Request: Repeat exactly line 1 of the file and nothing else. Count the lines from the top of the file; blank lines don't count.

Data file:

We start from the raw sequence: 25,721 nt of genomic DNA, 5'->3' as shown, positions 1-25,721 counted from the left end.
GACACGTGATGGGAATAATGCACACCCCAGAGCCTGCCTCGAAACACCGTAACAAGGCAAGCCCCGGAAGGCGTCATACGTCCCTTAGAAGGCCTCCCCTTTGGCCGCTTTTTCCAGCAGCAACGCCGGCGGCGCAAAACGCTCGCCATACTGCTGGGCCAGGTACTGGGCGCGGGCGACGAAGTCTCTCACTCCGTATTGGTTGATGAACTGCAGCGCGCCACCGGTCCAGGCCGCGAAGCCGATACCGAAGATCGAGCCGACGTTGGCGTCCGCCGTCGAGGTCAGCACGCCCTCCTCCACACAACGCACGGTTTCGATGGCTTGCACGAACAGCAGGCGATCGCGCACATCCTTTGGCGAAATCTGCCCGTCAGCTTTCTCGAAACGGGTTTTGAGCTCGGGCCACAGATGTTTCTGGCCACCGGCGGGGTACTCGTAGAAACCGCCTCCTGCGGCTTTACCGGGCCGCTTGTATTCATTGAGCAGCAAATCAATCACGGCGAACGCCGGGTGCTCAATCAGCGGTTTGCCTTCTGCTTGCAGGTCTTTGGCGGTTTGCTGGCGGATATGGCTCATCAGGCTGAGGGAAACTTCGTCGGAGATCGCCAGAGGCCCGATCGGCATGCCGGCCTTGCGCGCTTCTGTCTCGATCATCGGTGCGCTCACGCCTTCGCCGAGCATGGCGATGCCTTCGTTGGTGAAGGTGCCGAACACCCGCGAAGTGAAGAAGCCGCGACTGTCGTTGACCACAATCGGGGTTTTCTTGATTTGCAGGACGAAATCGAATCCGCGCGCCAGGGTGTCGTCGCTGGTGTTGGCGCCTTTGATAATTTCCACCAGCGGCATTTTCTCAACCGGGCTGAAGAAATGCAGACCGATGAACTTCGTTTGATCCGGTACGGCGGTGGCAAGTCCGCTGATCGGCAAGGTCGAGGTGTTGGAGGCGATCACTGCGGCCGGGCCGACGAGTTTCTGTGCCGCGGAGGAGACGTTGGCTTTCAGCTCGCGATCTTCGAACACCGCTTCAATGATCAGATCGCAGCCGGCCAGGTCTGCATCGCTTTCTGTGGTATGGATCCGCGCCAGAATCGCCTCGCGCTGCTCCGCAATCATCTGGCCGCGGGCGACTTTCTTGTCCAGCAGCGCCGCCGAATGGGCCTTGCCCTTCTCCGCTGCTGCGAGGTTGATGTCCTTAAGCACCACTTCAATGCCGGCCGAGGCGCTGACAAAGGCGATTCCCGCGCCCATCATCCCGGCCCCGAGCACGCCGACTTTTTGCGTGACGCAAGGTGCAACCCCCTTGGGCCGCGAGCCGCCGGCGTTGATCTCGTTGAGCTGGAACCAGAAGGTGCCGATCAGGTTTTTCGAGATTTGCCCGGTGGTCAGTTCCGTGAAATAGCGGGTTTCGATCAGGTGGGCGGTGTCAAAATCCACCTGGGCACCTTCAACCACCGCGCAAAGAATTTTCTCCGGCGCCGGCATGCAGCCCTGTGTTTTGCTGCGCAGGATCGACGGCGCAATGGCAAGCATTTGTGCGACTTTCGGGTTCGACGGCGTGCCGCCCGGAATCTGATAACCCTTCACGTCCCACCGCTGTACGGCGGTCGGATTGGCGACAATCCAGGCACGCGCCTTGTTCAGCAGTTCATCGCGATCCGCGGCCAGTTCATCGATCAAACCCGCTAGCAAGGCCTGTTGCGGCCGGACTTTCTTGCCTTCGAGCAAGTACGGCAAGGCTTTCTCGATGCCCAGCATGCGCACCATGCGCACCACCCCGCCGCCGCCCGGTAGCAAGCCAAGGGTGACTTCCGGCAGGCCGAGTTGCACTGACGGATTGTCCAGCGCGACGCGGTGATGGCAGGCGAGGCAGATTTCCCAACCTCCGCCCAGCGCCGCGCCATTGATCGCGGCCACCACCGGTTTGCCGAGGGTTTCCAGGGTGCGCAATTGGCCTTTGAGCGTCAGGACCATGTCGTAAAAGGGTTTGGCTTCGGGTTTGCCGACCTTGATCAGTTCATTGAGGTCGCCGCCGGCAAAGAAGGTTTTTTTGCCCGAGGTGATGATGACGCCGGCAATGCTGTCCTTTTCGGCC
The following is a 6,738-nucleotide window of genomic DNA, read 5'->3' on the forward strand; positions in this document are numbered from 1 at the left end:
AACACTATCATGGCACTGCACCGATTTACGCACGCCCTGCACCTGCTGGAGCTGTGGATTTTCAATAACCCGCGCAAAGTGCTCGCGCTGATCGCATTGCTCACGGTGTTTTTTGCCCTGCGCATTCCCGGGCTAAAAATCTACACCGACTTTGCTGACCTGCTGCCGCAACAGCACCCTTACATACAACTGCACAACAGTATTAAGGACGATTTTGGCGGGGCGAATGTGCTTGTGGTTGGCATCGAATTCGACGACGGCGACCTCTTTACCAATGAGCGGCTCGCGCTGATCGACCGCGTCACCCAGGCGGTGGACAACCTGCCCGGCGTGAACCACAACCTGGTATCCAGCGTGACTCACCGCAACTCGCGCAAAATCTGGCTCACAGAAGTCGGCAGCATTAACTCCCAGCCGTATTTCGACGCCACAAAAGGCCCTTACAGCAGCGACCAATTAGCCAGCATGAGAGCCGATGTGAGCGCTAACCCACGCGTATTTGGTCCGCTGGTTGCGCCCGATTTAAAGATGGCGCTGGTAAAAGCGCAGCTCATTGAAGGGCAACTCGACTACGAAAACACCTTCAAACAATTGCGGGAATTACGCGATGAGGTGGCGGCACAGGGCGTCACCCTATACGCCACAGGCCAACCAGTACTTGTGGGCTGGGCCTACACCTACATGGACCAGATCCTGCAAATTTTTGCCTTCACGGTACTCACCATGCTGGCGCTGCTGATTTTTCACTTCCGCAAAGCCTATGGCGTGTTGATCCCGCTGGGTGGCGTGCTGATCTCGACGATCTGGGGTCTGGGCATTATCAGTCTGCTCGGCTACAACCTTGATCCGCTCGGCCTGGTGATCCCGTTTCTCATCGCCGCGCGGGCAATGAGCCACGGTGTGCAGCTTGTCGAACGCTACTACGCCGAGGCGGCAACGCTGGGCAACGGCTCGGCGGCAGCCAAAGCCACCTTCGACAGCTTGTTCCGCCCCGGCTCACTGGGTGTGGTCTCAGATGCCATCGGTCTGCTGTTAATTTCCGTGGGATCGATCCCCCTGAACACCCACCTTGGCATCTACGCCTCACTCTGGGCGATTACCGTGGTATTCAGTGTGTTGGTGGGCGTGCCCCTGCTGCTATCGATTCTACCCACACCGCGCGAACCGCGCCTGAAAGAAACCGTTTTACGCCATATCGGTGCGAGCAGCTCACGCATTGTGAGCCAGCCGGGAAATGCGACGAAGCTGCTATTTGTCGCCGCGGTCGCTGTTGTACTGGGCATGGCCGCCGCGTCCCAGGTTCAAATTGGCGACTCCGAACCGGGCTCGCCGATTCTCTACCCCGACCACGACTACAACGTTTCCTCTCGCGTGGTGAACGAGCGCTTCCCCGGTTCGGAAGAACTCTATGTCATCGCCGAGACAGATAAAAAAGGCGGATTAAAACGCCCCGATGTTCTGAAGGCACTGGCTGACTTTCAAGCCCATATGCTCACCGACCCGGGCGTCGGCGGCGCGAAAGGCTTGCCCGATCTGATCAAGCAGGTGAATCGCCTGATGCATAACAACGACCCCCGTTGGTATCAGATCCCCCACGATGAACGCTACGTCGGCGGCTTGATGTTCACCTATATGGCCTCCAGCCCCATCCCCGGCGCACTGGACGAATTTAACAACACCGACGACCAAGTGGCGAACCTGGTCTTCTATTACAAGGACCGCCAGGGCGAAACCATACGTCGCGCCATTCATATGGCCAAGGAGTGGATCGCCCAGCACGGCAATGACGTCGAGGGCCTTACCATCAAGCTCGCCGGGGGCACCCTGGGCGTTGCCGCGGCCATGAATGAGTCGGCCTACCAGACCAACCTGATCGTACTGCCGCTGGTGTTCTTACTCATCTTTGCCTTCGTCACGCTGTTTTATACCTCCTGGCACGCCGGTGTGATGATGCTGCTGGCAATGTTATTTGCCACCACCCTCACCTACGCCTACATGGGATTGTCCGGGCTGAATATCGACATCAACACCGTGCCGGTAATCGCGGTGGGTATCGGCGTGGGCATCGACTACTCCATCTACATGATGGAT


We start from the raw sequence: 25,721 nt of genomic DNA, 5'->3' as shown, positions 1-25,721 counted from the left end.